Now the good Jesus bids us say these words, in which we pray that the Kingdom may come in us: Hallowed be thy name, thy Kingdom come. See how great our Master’s wisdom is! I am thinking of what it is we are asking for when we ask for the Kingdom: it is important that we should understand this.
His Majesty saw that because of our weakness we could not hallow or praise or magnify or glorify the holy name of the Eternal Father in a way adequate to its greatness. We could not, that is, do it by ourselves, if His Majesty did not help us by giving us his kingdom here on earth.
And so the good Jesus places these two petitions – Hallowed be thy name and Thy kingdom come next to each other, so that we can understand what we are asking for and why it is important to beg for it and to do all we can to please the one who is able to give it to us. Let me explain how I understand it.
Now, then. The greatest joy in the kingdom of heaven (the greatest among many) seems to me to be that we will no longer be tied up with earthly concerns but will have rest and glory within us – rejoicing that gives joy to everyone, peace that lasts for ever – satisfaction in ourselves, a satisfaction that comes from seeing how everyone is praising the Lord and blessing and hallowing his name, while no-one offends him.
Everyone loves him. Each soul has no wish other than to love him: it cannot stop loving him because it knows him truly.
If only we knew him like that even here on earth, we would love him in the same way – not with that degree of perfection, of course, but in a very different way from the way we love him now.
St. Teresa of Avila, The Way of Perfection
Reflection – Well, isn’t this lovely. I’m writing this just before going into poustinia for my usual Friday prayer day (hence posting Friday’s blog Thursday evening), and what better meditation could I personally have before going in.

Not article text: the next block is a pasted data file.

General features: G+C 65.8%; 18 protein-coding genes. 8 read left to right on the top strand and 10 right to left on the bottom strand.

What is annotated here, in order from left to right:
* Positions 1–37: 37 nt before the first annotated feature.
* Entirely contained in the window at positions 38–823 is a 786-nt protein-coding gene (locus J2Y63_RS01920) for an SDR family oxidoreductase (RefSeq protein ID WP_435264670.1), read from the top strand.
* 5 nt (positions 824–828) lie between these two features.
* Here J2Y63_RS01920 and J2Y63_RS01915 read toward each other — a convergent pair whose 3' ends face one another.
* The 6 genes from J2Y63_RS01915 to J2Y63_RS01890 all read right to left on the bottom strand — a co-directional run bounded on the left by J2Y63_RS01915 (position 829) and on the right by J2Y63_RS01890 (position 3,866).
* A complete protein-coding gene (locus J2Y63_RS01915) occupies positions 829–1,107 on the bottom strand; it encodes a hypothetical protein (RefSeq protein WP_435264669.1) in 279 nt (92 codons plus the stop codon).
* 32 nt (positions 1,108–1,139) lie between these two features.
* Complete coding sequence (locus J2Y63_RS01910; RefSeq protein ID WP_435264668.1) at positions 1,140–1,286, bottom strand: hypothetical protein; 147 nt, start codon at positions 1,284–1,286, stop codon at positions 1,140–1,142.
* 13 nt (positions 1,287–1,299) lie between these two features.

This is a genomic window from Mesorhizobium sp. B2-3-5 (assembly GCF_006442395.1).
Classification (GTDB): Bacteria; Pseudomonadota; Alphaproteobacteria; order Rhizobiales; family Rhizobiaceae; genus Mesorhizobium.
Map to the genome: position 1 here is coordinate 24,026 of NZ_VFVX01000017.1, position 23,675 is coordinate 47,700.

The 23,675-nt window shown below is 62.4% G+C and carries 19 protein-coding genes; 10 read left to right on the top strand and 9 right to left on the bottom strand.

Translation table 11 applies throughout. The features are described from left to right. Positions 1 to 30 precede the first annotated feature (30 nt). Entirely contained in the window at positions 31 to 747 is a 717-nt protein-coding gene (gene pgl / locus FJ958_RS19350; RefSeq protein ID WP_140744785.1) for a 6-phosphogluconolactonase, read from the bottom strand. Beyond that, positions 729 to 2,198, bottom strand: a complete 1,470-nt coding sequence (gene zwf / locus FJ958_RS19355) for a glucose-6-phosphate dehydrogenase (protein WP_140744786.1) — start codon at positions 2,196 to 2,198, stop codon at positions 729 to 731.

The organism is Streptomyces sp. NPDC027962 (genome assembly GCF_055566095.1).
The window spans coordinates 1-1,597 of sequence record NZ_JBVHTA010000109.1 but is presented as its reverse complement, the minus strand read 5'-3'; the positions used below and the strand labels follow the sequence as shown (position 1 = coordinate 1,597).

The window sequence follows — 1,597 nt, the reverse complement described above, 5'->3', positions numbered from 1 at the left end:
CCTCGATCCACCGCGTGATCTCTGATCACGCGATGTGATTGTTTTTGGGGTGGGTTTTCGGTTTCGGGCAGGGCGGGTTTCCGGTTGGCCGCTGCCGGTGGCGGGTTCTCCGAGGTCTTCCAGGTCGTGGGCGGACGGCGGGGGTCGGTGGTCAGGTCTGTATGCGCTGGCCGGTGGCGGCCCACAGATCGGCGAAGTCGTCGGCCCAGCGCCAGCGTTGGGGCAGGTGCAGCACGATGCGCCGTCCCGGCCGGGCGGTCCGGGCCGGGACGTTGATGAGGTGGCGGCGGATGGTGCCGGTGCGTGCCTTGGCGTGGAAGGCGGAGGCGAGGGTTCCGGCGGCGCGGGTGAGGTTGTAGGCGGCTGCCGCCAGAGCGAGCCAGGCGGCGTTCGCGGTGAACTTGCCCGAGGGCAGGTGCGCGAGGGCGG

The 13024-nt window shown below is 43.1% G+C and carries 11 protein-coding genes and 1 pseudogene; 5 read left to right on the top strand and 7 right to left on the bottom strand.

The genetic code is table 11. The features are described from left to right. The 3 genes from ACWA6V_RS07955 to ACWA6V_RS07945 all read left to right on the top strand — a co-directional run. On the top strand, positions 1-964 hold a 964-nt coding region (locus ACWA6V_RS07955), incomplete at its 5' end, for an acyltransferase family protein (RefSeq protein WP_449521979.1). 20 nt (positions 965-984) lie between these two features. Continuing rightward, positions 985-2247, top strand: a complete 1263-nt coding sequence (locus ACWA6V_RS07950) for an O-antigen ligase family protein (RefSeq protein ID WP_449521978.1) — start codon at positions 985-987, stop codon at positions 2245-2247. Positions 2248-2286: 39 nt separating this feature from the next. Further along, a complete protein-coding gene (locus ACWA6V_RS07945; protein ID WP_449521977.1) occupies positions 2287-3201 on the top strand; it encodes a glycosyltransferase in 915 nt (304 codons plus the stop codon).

It is good to ask ourselves, periodically, just how much do we love God, really. We celebrated today the feast of St. Thomas, apostle, and I preached at the MH Mass on the famous Gospel of St. Thomas, ‘unless I put my fingers in the holes…’ etc.
My own sense is not that Thomas was some skeptical cold fish here, demanding to have the resurrection proved to him. I think Thomas really loved Jesus (just a few chapters earlier, he was saying ‘Let’s go [to Judea] and die with him!’). And because he really loved Jesus, he really, really wanted to see Him, touch Him, be close to Him… just one more time.
This desire, this yearning for intimacy with Christ – we need to pray for that, I think. It is so easy for our hearts to grow cold, isn’t it? So easy to get kind of mediocre, kind of blah, kind of… well, Jesus is a nice guy… or a Lord… or God… or… and well, that’s all very good, and…
Yeah, we have to look at our love of God. ‘Thy kingdom come’ indeed. And hallowed be thy name – that our actual life, our destiny, our greatest joy and greatest glory is going to consist in acclaiming the holiness of beauty of God’s name and bearing, reflecting, being taken up into that name, making that name our name, and glorifying the name perpetually.
This requires, for most of us, such a radical re-configuration of our whole being inner and outer. Most people are, basically, kind of self-centred. I don’t mean that in any nasty or mean-spirited way, and I certainly include myself in the crowd.
But we do tend to gravitate around ourselves, don’t we? And that just ain’t heaven, just is not how things are in reality, and heaven is reality, you know. So Teresa throws down quite a challenge for us, quite a call to conversion, really, but in that, such a note of joy and delight, beauty and love. She really got it (and gets it, of course), and so be assured as I head to poustinia that I will pray for all of us to ‘get it’, and I count on your prayers for me to get it, too.